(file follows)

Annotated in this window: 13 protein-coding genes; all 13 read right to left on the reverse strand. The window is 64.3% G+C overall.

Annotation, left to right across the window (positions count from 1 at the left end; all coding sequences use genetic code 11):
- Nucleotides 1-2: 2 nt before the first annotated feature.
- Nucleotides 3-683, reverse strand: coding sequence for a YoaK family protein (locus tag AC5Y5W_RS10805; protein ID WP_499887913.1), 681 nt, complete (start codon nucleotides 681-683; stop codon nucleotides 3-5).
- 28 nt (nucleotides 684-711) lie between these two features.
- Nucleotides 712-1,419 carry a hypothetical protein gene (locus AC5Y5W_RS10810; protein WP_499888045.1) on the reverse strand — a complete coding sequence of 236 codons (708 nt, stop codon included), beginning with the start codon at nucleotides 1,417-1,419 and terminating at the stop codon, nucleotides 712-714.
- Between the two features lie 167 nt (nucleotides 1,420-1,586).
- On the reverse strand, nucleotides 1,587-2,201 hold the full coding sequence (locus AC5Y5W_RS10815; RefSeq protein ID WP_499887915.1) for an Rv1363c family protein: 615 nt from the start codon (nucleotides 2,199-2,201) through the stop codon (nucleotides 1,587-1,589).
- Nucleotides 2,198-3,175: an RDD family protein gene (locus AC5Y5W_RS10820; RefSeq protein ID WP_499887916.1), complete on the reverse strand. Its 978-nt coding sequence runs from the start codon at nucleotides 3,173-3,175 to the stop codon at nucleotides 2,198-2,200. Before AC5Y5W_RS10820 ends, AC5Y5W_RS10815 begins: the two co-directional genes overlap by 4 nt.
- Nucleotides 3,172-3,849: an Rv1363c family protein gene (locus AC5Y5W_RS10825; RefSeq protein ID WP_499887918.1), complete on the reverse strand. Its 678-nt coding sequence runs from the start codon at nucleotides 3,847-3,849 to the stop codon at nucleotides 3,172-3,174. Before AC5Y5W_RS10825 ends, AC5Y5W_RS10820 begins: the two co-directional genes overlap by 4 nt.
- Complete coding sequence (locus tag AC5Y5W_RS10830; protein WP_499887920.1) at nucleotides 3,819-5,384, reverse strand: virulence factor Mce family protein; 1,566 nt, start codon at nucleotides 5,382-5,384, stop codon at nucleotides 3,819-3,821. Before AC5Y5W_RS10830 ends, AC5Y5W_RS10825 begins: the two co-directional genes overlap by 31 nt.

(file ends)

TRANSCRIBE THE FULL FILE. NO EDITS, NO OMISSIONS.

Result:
Annotated in this window: 13 protein-coding genes; all 13 read right to left on the reverse strand. The window is 64.3% G+C overall.

Annotation, left to right across the window (positions count from 1 at the left end; all coding sequences use genetic code 11):
- Nucleotides 1-2: 2 nt before the first annotated feature.
- Nucleotides 3-683, reverse strand: coding sequence for a YoaK family protein (locus tag AC5Y5W_RS10805; protein ID WP_499887913.1), 681 nt, complete (start codon nucleotides 681-683; stop codon nucleotides 3-5).
- 28 nt (nucleotides 684-711) lie between these two features.
- Nucleotides 712-1,419 carry a hypothetical protein gene (locus AC5Y5W_RS10810; protein WP_499888045.1) on the reverse strand — a complete coding sequence of 236 codons (708 nt, stop codon included), beginning with the start codon at nucleotides 1,417-1,419 and terminating at the stop codon, nucleotides 712-714.
- Between the two features lie 167 nt (nucleotides 1,420-1,586).
- On the reverse strand, nucleotides 1,587-2,201 hold the full coding sequence (locus AC5Y5W_RS10815; RefSeq protein ID WP_499887915.1) for an Rv1363c family protein: 615 nt from the start codon (nucleotides 2,199-2,201) through the stop codon (nucleotides 1,587-1,589).
- Nucleotides 2,198-3,175: an RDD family protein gene (locus AC5Y5W_RS10820; RefSeq protein ID WP_499887916.1), complete on the reverse strand. Its 978-nt coding sequence runs from the start codon at nucleotides 3,173-3,175 to the stop codon at nucleotides 2,198-2,200. Before AC5Y5W_RS10820 ends, AC5Y5W_RS10815 begins: the two co-directional genes overlap by 4 nt.
- Nucleotides 3,172-3,849: an Rv1363c family protein gene (locus AC5Y5W_RS10825; RefSeq protein ID WP_499887918.1), complete on the reverse strand. Its 678-nt coding sequence runs from the start codon at nucleotides 3,847-3,849 to the stop codon at nucleotides 3,172-3,174. Before AC5Y5W_RS10825 ends, AC5Y5W_RS10820 begins: the two co-directional genes overlap by 4 nt.
- Complete coding sequence (locus tag AC5Y5W_RS10830; protein WP_499887920.1) at nucleotides 3,819-5,384, reverse strand: virulence factor Mce family protein; 1,566 nt, start codon at nucleotides 5,382-5,384, stop codon at nucleotides 3,819-3,821. Before AC5Y5W_RS10830 ends, AC5Y5W_RS10825 begins: the two co-directional genes overlap by 31 nt.